The Association of Independently Owned Financial Planners is a rival to Financial Planning Australia as an umbrella group for financial planners in Australia. Financial planning in Australia is a big business because Australia – unlike America – has a privatized social security system called “superannuation” and financial planners are the front-end for the sale of many superannuation products.
The industry has had its share of scandals (see Storm Financial and Westpoint) but there are many fine operators in the industry and I am unashamedly admit that some of my best friends are financial planners.
That said – the AIOFP was closely associated with Astarra – a fund of funds and distributor of funds which was closed recently by the Australian securities regulator after a whistle-blowing letter from your blogger. [I wrote about Astarra and my role in precipitating the investigation here though I can’t claim too much credit – a reader of my blog suggested that I look at it.]
Anyway – back to the AIOFP. According to this article four financial planning groups – all members of the AIOFP – represent about 90 percent of the funds in the “Astarra Strategic Fund” (now known just as the ASF). The strategic fund is the main black hole in Astarra – and the administrator has said that they cannot prove the existence or value of the foreign assets of the ASF. They said this possibly to quiet media claims by the AIOFP that the assets have been found. The AIOFP just wants the strategic fund taken out of liquidation – and presumably valued on the the basis of assets that they claim they can find.
Now my guess is the administrator – who intends to liquidate the ASF – is accurate. The assets of the ASF are pieces of paper which state that there are assets there but real proof of the existence of the assets cannot be found and liquidation is the only way to determine what is recoverable. But as said – the AIOFP has a different opinion and wants to sack the administrator.
Peter Johnston of the AIOFP suggested that I wrote my letter to regulators motivated by “professional jealousy”.
This is of course defamatory.
I am a hedge fund manager: I am motivated by money.
Professional jealousy is a counter-productive (and defamatory) motive because – frankly – it just stands in the way of what I should be doing.
And so – being motivated by money - when Peter Johnston offered me a bet on whether the money would turn up I leapt on the chance. I offered $100 thousand to be escrowed either by Morningstar or the Sydney Morning Herald. [I have since offered Peter three for two odds.] And he backed out. (The Sydney Morning Herald CBD gossip column reported the story this morning.)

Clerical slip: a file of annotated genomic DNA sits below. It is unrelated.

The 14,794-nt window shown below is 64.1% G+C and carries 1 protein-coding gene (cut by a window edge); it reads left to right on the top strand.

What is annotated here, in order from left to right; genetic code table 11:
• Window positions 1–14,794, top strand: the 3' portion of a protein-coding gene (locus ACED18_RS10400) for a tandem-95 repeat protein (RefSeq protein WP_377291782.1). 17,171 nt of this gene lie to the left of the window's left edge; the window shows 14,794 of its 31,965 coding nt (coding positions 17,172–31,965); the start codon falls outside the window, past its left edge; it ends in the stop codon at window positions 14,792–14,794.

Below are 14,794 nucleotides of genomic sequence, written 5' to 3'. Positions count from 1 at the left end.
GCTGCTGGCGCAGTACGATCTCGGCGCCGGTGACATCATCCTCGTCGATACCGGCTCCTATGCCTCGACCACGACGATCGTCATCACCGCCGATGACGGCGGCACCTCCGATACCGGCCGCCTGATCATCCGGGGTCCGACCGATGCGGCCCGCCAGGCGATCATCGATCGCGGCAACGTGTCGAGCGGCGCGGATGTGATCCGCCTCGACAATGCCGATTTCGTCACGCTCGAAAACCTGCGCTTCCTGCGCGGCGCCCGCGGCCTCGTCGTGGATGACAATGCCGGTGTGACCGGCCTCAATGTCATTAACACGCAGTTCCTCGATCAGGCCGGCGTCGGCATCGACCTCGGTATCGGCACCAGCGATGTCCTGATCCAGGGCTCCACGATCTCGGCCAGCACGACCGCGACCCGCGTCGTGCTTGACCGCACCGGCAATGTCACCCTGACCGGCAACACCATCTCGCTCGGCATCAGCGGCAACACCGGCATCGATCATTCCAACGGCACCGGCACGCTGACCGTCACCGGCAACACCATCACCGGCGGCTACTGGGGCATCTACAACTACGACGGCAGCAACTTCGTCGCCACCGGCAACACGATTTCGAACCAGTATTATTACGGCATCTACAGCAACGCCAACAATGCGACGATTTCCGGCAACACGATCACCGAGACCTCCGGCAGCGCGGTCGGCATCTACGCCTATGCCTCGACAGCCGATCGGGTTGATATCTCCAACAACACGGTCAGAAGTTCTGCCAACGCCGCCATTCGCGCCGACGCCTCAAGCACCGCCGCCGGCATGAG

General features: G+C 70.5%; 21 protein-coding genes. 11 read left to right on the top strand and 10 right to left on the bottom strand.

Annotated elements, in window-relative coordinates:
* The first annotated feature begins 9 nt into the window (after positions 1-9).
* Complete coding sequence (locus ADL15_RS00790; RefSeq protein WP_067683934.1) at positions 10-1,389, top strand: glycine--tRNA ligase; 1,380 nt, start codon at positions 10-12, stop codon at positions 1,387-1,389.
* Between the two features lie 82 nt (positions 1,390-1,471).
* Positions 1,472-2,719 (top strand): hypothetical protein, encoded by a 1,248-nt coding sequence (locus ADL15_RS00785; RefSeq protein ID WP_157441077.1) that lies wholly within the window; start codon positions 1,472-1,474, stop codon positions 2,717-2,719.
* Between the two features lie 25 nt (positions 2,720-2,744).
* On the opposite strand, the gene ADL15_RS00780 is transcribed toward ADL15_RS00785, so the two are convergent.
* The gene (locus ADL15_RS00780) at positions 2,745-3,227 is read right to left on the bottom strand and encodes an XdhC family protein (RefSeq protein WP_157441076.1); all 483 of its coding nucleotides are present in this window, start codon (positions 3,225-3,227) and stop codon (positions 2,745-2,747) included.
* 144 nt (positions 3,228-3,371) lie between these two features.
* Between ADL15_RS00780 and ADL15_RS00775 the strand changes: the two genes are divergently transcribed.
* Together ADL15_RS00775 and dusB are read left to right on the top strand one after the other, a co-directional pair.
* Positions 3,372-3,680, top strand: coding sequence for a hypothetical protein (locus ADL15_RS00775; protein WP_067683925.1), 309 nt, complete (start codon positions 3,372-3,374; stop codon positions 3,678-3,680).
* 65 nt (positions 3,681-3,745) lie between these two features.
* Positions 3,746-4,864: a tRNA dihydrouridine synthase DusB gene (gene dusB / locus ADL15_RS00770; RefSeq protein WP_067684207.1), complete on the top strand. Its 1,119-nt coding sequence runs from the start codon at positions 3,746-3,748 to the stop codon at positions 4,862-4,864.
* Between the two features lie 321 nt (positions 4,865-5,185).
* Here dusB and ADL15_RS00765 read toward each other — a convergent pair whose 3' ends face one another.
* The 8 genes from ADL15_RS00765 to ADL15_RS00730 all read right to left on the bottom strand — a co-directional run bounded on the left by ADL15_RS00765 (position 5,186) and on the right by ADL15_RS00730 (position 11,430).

Peter is of course a coward – he backed out of the bet – but that has not stopped him from boasting to the press about how his organization has found the ASF money and that all is well. Worse – his members have been telling their clients that their money will turn up and their superannuation (meaning their entire retirement savings) will be unimpaired.
Now this article names the financial planning companies that have – as Peter Johnston notes – about ninety percent of the claims against the ASF. I know many victims do not know they are victims because their financial planners say that they are going to be alright. And maybe they will. Maybe the money will turn up as Peter Johnston says it will.
But Peter Johnston is a coward and will not carry through with his bet. That however does not stop at least one financial planning group (or at least some financial planners) telling their clients that their money is safe. If they believe that maybe they could take the bet Peter Johnston backed out of. If they are certain enough to tell their clients that their money is safe then they should be certain enough to take that bet.
The Sydney Morning Herald has said they are willing to be the escrow service.
And I look forward to spending the winnings.